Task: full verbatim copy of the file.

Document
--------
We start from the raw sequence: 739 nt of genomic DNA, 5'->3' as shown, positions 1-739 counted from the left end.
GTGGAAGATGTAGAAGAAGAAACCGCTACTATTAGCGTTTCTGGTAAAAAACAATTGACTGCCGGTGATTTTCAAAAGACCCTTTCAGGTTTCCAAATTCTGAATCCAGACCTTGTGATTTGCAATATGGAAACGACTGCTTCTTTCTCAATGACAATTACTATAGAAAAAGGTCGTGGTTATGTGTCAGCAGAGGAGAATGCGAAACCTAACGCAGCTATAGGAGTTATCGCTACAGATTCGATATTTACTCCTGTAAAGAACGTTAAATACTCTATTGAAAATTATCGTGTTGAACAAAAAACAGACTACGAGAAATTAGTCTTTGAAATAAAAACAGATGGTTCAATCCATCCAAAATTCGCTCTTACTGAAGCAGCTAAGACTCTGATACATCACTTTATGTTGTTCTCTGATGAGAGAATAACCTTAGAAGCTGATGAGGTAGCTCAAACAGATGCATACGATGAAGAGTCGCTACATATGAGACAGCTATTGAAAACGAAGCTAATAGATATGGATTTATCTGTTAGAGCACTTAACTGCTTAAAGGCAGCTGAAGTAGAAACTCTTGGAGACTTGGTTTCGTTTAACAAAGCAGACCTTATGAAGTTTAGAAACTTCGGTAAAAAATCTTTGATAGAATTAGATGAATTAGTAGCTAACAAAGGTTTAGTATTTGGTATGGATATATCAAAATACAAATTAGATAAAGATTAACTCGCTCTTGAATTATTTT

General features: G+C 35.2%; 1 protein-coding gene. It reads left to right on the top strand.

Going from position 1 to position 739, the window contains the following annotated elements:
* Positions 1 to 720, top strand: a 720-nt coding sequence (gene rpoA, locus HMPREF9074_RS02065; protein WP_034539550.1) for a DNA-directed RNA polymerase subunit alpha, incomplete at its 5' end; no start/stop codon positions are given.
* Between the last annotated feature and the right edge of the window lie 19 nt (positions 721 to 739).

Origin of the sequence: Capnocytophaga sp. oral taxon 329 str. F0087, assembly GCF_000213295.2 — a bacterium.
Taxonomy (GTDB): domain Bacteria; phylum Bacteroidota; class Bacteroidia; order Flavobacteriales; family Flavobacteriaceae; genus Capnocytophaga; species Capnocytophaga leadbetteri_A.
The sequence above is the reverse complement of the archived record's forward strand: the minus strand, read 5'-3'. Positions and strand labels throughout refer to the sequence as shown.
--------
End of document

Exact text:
We start from the raw sequence: 739 nt of genomic DNA, 5'->3' as shown, positions 1-739 counted from the left end.
GTGGAAGATGTAGAAGAAGAAACCGCTACTATTAGCGTTTCTGGTAAAAAACAATTGACTGCCGGTGATTTTCAAAAGACCCTTTCAGGTTTCCAAATTCTGAATCCAGACCTTGTGATTTGCAATATGGAAACGACTGCTTCTTTCTCAATGACAATTACTATAGAAAAAGGTCGTGGTTATGTGTCAGCAGAGGAGAATGCGAAACCTAACGCAGCTATAGGAGTTATCGCTACAGATTCGATATTTACTCCTGTAAAGAACGTTAAATACTCTATTGAAAATTATCGTGTTGAACAAAAAACAGACTACGAGAAATTAGTCTTTGAAATAAAAACAGATGGTTCAATCCATCCAAAATTCGCTCTTACTGAAGCAGCTAAGACTCTGATACATCACTTTATGTTGTTCTCTGATGAGAGAATAACCTTAGAAGCTGATGAGGTAGCTCAAACAGATGCATACGATGAAGAGTCGCTACATATGAGACAGCTATTGAAAACGAAGCTAATAGATATGGATTTATCTGTTAGAGCACTTAACTGCTTAAAGGCAGCTGAAGTAGAAACTCTTGGAGACTTGGTTTCGTTTAACAAAGCAGACCTTATGAAGTTTAGAAACTTCGGTAAAAAATCTTTGATAGAATTAGATGAATTAGTAGCTAACAAAGGTTTAGTATTTGGTATGGATATATCAAAATACAAATTAGATAAAGATTAACTCGCTCTTGAATTATTTT

General features: G+C 35.2%; 1 protein-coding gene. It reads left to right on the top strand.

Going from position 1 to position 739, the window contains the following annotated elements:
* Positions 1 to 720, top strand: a 720-nt coding sequence (gene rpoA, locus HMPREF9074_RS02065; protein WP_034539550.1) for a DNA-directed RNA polymerase subunit alpha, incomplete at its 5' end; no start/stop codon positions are given.
* Between the last annotated feature and the right edge of the window lie 19 nt (positions 721 to 739).

Origin of the sequence: Capnocytophaga sp. oral taxon 329 str. F0087, assembly GCF_000213295.2 — a bacterium.
Taxonomy (GTDB): domain Bacteria; phylum Bacteroidota; class Bacteroidia; order Flavobacteriales; family Flavobacteriaceae; genus Capnocytophaga; species Capnocytophaga leadbetteri_A.
The sequence above is the reverse complement of the archived record's forward strand: the minus strand, read 5'-3'. Positions and strand labels throughout refer to the sequence as shown.